05 Feb Boettcher Scholar Changing Community Through Storytelling
As a journalist and investigative reporter for 9News, Chris Vanderveen has been recognized at the national level for coverage of the Aurora theater shooting, opiate abuse, and a query into the fuel lines of combusting helicopters that prompted a federal investigation. For these stories, Chris received Reporter of the Year awards from the National Press Photographers Association and a regional Edward R. Murrow Award.
However, when asked which stories stand out the most from his 22-year career, the 1992 Boettcher Scholar noted, “It’s the small ones – stories that would have remained untold otherwise, about humble people living remarkable day-to-day lives.”
Chris Vanderveen’s own story began in suburban Denver in 1973. While other kids watched cartoons after school, Chris grew up consuming television news and the daily paper: “When something was going on, I wanted to know more about it.”
Chris’ inquisitiveness helped him earn a Boettcher Scholarship to attend CU Boulder, where he studied broadcast journalism and anchored the campus radio station. From there, he landed a job as a photographer in Casper, Wyoming, and soon was anchoring weekend newscasts. There, Chris realized a career in journalism was a match for his inherent curiosity and love of storytelling.
“Journalism starts with something as simple as a curious reporter asking the questions that no one else is,” Chris said. From there, “the story develops into something much bigger, something that can profoundly impact our community.”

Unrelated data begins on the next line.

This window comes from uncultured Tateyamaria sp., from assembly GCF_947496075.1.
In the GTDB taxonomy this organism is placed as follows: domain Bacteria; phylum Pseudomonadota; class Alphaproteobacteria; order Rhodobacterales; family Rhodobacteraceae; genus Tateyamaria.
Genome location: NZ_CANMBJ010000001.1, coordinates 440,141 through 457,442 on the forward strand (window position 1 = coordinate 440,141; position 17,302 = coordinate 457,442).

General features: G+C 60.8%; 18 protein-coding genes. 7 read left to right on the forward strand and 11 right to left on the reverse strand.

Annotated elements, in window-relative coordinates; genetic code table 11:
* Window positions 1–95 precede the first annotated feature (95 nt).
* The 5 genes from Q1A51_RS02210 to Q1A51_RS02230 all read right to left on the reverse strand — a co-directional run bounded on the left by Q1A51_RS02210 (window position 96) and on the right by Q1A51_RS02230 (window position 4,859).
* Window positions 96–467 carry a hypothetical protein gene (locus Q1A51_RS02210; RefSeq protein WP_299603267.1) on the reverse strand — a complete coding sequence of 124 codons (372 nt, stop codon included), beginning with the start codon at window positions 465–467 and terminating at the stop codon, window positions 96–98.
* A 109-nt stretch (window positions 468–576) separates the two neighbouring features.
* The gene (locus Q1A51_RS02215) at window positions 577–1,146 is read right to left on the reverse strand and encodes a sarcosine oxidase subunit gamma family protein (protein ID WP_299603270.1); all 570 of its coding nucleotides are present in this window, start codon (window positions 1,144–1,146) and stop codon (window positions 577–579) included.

One of Chris’ most memorable stories took place in 2010, when he met an Army veteran who had been shot in the neck in Iraq and paralyzed. Over the course of a year, Chris documented the veteran’s recovery and his dream to have children. The day Chris received a call that the veteran’s wife was pregnant with twins was “one of the coolest moments to capture” in his career.
Sharing remarkable stories fuels Chris’ passion for journalism and service, even in the face of adversity. While many might perceive the current social and political environment as an obstacle for journalism, Chris sees a unique opportunity to discuss free speech and advocacy.
“I’m more proud and more excited to be a journalist, writer, and investigative reporter than ever,” stated Chris. “It’s a fascinating time in our country. We are having overdue discussions, and that’s a good thing.”
Chris is a strong advocate for the first amendment, and lent his thoughts to the ongoing discussion about college campus speech: “We must listen to things we don’t agree with. Yes, we’ll hear things we despise. But supporting the ability of people to speak who you may not agree with is a critical form of leadership.”
One of the ways Chris employs his skills to give back to the community is as a board member for The Blue Bench, a sexual assault prevention and support center in Denver. As an advocate for victims and the father of a young daughter, Chris is optimistic about the direction of recent discussions and the #MeToo movement.
“This country is having an overdue discussion about the role of powerful men and victims’ voices,” he said. “Victims need to feel they have an avenue to be heard and for justice to be pursued, and that’s finally coming to light. It’s okay to be uncomfortable.”
Looking back, Chris admits at the age of 18 he was unsure about accepting the scholarship, when his dream had been to attend a program out of state. Yet today, he is grateful for the financial freedom and the encouragement to give back to Colorado that the scholarship provided him.
“[The scholarship] was one of the greatest surprises that could have happened to me. I don’t take that gift for granted, especially with the perspective I have now.”
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